Daily News Wrap

6 min read

NZ venture confirmed

True Excelsior (Exceed And Excel) will be on a plane to New Zealand next Saturday.

The Rosemont Stud-owned mare’s tilt at the G1 JR & N Berkett Telegraph at Trentham has been confirmed.

“The race is there and it's a Group 1. If you could fluke winning it, it would be great, especially for a mare,” said Leon Corstens, who trains with his son Troy.

True Excelsior finished third in the Group 3 Standish H. on New Year's Day at Flemington in her most recent start and that was enough to earn her an overseas trip.

True Excelsior

She is a multiple stakes placegetter, including two at Group 3 level at Moonee Valley last season as a 3-year-old while her only Group 1 outing resulted in a run for fourth in the Sangster S. for fillies and mares in Adelaide in May.

That form has encouraged the stable to give her a chance at The Telegraph.

Corstens said True Excelsior had come through her Standish H. run in great condition.

“We've taken her down the beach with another couple of horses and she's really come ahead in leaps and bounds.

“You just hope that she cops the travel all right. That's the main thing.”

Cummings in confident mood

James Cummings is bullish about his chances of joining his grandfather, the late Bart Cummings, as a Magic Millions Classic-winning trainer.

The legendary horseman won the race with Malibu Magic (Prego {IRE}) and Mimi Lebrock (Show A Heart).

The James Cummings-prepared Exhilarates (Snitzel) will be the first runner for Godolphin in the Classic on Saturday.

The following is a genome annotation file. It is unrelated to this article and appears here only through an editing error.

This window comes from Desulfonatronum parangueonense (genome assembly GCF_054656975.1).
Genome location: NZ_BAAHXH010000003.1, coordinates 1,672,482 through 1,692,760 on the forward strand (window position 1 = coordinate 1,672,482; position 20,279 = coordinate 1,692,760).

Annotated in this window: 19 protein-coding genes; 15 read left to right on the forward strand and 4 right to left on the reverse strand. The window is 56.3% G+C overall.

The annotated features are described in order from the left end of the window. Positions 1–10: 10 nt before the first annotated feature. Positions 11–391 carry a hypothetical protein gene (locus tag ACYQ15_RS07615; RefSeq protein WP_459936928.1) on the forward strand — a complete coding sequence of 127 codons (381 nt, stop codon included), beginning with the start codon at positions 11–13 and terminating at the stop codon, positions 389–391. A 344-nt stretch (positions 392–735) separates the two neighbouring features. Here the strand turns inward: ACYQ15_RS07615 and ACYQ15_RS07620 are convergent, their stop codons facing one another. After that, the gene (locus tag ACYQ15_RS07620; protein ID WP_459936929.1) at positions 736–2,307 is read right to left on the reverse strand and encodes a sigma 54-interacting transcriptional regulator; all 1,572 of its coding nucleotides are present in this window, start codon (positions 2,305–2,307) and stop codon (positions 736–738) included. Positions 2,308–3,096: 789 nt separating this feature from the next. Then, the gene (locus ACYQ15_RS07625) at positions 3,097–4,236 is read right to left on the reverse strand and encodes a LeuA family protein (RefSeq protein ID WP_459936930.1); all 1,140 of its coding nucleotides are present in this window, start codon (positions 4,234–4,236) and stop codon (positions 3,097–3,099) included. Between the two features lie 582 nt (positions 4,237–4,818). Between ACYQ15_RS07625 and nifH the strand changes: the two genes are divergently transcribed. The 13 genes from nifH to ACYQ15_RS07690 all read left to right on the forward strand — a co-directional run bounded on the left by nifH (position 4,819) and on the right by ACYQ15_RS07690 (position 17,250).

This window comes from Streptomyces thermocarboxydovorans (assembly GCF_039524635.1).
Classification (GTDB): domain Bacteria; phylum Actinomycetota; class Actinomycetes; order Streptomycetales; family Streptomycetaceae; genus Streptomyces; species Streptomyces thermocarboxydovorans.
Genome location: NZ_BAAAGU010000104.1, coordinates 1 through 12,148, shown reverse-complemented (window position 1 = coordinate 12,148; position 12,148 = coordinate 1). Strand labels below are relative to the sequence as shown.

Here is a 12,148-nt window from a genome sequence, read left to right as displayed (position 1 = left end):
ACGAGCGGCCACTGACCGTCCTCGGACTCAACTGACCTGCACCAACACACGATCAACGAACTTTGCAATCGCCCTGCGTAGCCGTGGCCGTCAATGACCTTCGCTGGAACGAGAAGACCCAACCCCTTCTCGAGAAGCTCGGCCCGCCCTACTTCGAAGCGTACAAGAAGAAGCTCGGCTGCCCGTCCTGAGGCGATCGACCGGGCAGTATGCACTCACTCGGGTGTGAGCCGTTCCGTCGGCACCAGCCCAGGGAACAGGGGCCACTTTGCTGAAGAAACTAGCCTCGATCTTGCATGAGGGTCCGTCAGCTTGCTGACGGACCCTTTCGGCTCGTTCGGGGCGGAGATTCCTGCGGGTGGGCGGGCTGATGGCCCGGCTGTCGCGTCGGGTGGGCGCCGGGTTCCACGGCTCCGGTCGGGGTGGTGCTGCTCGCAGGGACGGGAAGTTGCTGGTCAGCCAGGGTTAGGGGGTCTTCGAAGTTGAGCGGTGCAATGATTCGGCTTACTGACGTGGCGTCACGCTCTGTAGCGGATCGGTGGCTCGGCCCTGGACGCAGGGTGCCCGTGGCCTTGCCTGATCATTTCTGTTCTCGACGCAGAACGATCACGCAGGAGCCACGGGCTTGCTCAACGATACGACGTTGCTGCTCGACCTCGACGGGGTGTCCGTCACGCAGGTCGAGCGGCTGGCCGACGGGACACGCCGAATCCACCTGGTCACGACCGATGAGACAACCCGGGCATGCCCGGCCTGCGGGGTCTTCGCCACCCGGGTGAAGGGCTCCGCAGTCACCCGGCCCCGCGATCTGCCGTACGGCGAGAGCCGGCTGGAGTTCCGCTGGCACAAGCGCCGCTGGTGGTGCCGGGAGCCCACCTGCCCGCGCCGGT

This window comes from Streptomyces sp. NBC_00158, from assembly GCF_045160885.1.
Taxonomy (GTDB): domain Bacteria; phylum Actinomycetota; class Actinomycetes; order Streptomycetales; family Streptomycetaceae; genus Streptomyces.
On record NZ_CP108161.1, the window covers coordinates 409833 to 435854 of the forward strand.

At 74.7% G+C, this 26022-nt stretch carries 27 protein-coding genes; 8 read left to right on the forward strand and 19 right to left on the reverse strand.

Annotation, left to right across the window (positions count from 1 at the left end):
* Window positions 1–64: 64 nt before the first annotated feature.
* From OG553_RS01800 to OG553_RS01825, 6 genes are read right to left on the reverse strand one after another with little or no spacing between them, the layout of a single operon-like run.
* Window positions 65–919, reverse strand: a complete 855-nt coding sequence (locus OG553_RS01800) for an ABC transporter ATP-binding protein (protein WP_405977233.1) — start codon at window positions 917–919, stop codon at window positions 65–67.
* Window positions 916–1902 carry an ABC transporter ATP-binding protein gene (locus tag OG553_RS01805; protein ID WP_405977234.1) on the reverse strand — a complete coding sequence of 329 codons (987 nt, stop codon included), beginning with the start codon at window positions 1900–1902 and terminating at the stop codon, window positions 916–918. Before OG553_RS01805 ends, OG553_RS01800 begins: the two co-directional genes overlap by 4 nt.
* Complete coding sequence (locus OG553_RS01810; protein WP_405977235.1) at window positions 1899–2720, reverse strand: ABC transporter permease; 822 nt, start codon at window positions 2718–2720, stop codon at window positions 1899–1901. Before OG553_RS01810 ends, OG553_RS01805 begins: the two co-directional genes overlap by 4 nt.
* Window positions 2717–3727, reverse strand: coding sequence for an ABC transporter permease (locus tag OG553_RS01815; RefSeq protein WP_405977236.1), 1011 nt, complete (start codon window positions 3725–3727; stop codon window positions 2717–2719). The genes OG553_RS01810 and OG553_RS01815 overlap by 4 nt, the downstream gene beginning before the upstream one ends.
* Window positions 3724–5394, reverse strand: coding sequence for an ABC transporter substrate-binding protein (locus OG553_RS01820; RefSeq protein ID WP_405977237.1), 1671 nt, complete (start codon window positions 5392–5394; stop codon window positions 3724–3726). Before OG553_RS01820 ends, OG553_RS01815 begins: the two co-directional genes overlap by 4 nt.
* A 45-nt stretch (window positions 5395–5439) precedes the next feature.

Exhilarates as a yearling

The trainer is not feeling pressure about his first Magic Millions Classic, having already overcome one major obstacle.

“I have already done the Gold Coast theme park circuit with the kids and believe me that is stress,” Cummings said.

Exhilarates won her way into the race with a decisive victory on Saturday.

“She was poised before the turn and then let down sharply. It looked like the performance needed from a 2-year-old who is backing up in seven days,” Cummings said.

“It was a run she needed. Exhilarates wouldn't have been ready for the Millions without it.”

“The Millions looks an open race, but she is a fit horse with good form.

End of the line for Maygrove

Well-performed stayer Maygrove (Authorized {IRE}) has been retired following an unplaced run in Saturday’s Listed Gallagher Marton Cup.

Trained by Murray Baker and Andrew Forsman for Lib Petagna and Patrick O’Rourke, the grey won nine races, including the G2 Wellington Cup, the G2 Awapuni Gold Cup and the G3 Counties Cup.

The Wellington Cup performance is the one that stands out most for Petagna’s bloodstock manager, Bruce Perry.

Maygrove winning the 2015 Wellington Cup

“He has provided us with some wonderful memories, but I would rate his Wellington Cup victory at the top of that pile,” he said.

“It is a terrific race to win, but for his co-owner Patrick O’Rourke it was very special as he grew up in Wellington and had attended the meeting over so many years with his family.

“To own the winner of that race made for a very special day.”

While Perry is thankful for what Maygrove has achieved over his career, he is disappointed that the retirement has been forced by the current handicapping model operating in New Zealand.